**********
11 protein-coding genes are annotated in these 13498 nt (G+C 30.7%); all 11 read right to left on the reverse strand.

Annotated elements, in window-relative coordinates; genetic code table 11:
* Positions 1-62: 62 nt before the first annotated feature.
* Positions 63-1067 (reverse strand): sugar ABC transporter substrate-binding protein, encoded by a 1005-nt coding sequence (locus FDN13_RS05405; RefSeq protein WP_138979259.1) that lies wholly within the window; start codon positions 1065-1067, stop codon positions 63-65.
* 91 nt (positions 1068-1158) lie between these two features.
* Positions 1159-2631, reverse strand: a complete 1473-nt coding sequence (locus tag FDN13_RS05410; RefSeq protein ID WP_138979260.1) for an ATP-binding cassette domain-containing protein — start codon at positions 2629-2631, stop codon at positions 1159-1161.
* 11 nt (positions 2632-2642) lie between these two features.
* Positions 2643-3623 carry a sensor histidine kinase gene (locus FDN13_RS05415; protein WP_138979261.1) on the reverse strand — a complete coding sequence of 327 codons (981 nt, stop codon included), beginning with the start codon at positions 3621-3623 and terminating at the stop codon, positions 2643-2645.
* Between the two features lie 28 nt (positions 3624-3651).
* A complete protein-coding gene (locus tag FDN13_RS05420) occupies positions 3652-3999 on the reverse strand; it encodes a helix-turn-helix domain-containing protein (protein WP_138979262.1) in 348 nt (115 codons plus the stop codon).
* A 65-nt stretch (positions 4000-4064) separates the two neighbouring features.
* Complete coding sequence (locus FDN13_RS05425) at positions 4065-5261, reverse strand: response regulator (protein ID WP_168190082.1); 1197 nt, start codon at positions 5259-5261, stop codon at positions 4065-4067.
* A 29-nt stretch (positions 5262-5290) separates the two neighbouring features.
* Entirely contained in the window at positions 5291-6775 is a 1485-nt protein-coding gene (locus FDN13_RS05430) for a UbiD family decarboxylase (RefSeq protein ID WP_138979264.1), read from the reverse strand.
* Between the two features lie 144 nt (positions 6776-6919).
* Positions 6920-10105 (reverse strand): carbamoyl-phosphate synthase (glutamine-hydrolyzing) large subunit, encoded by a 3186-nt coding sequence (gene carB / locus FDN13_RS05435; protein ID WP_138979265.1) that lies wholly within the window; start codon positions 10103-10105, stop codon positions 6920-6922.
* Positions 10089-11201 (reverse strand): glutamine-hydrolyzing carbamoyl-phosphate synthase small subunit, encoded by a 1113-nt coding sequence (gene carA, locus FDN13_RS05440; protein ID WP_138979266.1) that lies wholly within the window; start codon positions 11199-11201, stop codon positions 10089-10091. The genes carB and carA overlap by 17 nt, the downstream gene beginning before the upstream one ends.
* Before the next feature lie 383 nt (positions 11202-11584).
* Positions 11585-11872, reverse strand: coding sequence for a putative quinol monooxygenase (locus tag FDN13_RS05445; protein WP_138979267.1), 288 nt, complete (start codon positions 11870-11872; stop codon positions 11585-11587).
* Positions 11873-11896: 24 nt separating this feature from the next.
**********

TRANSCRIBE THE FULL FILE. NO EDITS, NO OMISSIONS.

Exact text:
11 protein-coding genes are annotated in these 13498 nt (G+C 30.7%); all 11 read right to left on the reverse strand.

Annotated elements, in window-relative coordinates; genetic code table 11:
* Positions 1-62: 62 nt before the first annotated feature.
* Positions 63-1067 (reverse strand): sugar ABC transporter substrate-binding protein, encoded by a 1005-nt coding sequence (locus FDN13_RS05405; RefSeq protein WP_138979259.1) that lies wholly within the window; start codon positions 1065-1067, stop codon positions 63-65.
* 91 nt (positions 1068-1158) lie between these two features.
* Positions 1159-2631, reverse strand: a complete 1473-nt coding sequence (locus tag FDN13_RS05410; RefSeq protein ID WP_138979260.1) for an ATP-binding cassette domain-containing protein — start codon at positions 2629-2631, stop codon at positions 1159-1161.
* 11 nt (positions 2632-2642) lie between these two features.
* Positions 2643-3623 carry a sensor histidine kinase gene (locus FDN13_RS05415; protein WP_138979261.1) on the reverse strand — a complete coding sequence of 327 codons (981 nt, stop codon included), beginning with the start codon at positions 3621-3623 and terminating at the stop codon, positions 2643-2645.
* Between the two features lie 28 nt (positions 3624-3651).
* A complete protein-coding gene (locus tag FDN13_RS05420) occupies positions 3652-3999 on the reverse strand; it encodes a helix-turn-helix domain-containing protein (protein WP_138979262.1) in 348 nt (115 codons plus the stop codon).
* A 65-nt stretch (positions 4000-4064) separates the two neighbouring features.
* Complete coding sequence (locus FDN13_RS05425) at positions 4065-5261, reverse strand: response regulator (protein ID WP_168190082.1); 1197 nt, start codon at positions 5259-5261, stop codon at positions 4065-4067.
* A 29-nt stretch (positions 5262-5290) separates the two neighbouring features.
* Entirely contained in the window at positions 5291-6775 is a 1485-nt protein-coding gene (locus FDN13_RS05430) for a UbiD family decarboxylase (RefSeq protein ID WP_138979264.1), read from the reverse strand.
* Between the two features lie 144 nt (positions 6776-6919).
* Positions 6920-10105 (reverse strand): carbamoyl-phosphate synthase (glutamine-hydrolyzing) large subunit, encoded by a 3186-nt coding sequence (gene carB / locus FDN13_RS05435; protein ID WP_138979265.1) that lies wholly within the window; start codon positions 10103-10105, stop codon positions 6920-6922.
* Positions 10089-11201 (reverse strand): glutamine-hydrolyzing carbamoyl-phosphate synthase small subunit, encoded by a 1113-nt coding sequence (gene carA, locus FDN13_RS05440; protein ID WP_138979266.1) that lies wholly within the window; start codon positions 11199-11201, stop codon positions 10089-10091. The genes carB and carA overlap by 17 nt, the downstream gene beginning before the upstream one ends.
* Before the next feature lie 383 nt (positions 11202-11584).
* Positions 11585-11872, reverse strand: coding sequence for a putative quinol monooxygenase (locus tag FDN13_RS05445; protein WP_138979267.1), 288 nt, complete (start codon positions 11870-11872; stop codon positions 11585-11587).
* Positions 11873-11896: 24 nt separating this feature from the next.